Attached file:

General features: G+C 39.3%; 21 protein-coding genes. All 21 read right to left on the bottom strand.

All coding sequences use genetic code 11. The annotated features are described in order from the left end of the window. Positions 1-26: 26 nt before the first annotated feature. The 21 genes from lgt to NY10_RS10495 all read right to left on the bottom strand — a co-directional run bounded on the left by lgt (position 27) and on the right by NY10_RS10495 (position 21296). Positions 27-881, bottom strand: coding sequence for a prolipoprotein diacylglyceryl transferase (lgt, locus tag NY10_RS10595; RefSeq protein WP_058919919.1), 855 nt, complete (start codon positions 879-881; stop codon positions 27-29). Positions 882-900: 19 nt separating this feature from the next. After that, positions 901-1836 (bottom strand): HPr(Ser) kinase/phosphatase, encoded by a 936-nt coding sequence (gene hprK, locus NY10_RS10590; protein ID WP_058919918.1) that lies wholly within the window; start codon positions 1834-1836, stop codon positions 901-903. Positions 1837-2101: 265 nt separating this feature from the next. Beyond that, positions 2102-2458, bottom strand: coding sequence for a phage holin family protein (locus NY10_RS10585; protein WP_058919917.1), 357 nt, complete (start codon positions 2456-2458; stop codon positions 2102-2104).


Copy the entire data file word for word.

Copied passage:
General features: G+C 39.3%; 21 protein-coding genes. All 21 read right to left on the bottom strand.

All coding sequences use genetic code 11. The annotated features are described in order from the left end of the window. Positions 1-26: 26 nt before the first annotated feature. The 21 genes from lgt to NY10_RS10495 all read right to left on the bottom strand — a co-directional run bounded on the left by lgt (position 27) and on the right by NY10_RS10495 (position 21296). Positions 27-881, bottom strand: coding sequence for a prolipoprotein diacylglyceryl transferase (lgt, locus tag NY10_RS10595; RefSeq protein WP_058919919.1), 855 nt, complete (start codon positions 879-881; stop codon positions 27-29). Positions 882-900: 19 nt separating this feature from the next. After that, positions 901-1836 (bottom strand): HPr(Ser) kinase/phosphatase, encoded by a 936-nt coding sequence (gene hprK, locus NY10_RS10590; protein ID WP_058919918.1) that lies wholly within the window; start codon positions 1834-1836, stop codon positions 901-903. Positions 1837-2101: 265 nt separating this feature from the next. Beyond that, positions 2102-2458, bottom strand: coding sequence for a phage holin family protein (locus NY10_RS10585; protein WP_058919917.1), 357 nt, complete (start codon positions 2456-2458; stop codon positions 2102-2104).